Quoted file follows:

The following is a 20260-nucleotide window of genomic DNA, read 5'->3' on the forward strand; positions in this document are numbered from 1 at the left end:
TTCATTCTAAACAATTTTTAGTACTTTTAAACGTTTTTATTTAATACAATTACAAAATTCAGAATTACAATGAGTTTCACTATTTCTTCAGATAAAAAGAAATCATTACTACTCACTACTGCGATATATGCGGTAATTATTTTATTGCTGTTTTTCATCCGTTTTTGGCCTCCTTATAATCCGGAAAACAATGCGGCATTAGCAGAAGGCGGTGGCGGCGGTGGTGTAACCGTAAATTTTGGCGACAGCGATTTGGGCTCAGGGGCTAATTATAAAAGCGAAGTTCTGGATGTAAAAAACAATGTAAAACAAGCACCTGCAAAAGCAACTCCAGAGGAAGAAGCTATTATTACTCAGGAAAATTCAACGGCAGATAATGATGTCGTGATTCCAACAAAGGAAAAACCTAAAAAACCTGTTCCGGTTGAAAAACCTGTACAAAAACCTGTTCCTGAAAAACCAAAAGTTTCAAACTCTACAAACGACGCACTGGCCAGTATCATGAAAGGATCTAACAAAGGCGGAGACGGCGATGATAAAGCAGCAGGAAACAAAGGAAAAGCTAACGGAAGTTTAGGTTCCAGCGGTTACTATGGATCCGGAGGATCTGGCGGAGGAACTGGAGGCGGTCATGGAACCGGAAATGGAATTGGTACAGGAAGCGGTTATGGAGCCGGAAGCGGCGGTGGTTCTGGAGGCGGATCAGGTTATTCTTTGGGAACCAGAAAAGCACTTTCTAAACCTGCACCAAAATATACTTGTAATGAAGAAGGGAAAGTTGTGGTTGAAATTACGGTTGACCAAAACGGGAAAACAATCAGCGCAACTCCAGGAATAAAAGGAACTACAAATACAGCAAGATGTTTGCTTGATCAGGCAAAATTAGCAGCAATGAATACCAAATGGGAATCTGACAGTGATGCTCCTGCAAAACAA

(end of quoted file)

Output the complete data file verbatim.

The following is a 20260-nucleotide window of genomic DNA, read 5'->3' on the forward strand; positions in this document are numbered from 1 at the left end:
TTCATTCTAAACAATTTTTAGTACTTTTAAACGTTTTTATTTAATACAATTACAAAATTCAGAATTACAATGAGTTTCACTATTTCTTCAGATAAAAAGAAATCATTACTACTCACTACTGCGATATATGCGGTAATTATTTTATTGCTGTTTTTCATCCGTTTTTGGCCTCCTTATAATCCGGAAAACAATGCGGCATTAGCAGAAGGCGGTGGCGGCGGTGGTGTAACCGTAAATTTTGGCGACAGCGATTTGGGCTCAGGGGCTAATTATAAAAGCGAAGTTCTGGATGTAAAAAACAATGTAAAACAAGCACCTGCAAAAGCAACTCCAGAGGAAGAAGCTATTATTACTCAGGAAAATTCAACGGCAGATAATGATGTCGTGATTCCAACAAAGGAAAAACCTAAAAAACCTGTTCCGGTTGAAAAACCTGTACAAAAACCTGTTCCTGAAAAACCAAAAGTTTCAAACTCTACAAACGACGCACTGGCCAGTATCATGAAAGGATCTAACAAAGGCGGAGACGGCGATGATAAAGCAGCAGGAAACAAAGGAAAAGCTAACGGAAGTTTAGGTTCCAGCGGTTACTATGGATCCGGAGGATCTGGCGGAGGAACTGGAGGCGGTCATGGAACCGGAAATGGAATTGGTACAGGAAGCGGTTATGGAGCCGGAAGCGGCGGTGGTTCTGGAGGCGGATCAGGTTATTCTTTGGGAACCAGAAAAGCACTTTCTAAACCTGCACCAAAATATACTTGTAATGAAGAAGGGAAAGTTGTGGTTGAAATTACGGTTGACCAAAACGGGAAAACAATCAGCGCAACTCCAGGAATAAAAGGAACTACAAATACAGCAAGATGTTTGCTTGATCAGGCAAAATTAGCAGCAATGAATACCAAATGGGAATCTGACAGTGATGCTCCTGCAAAACAA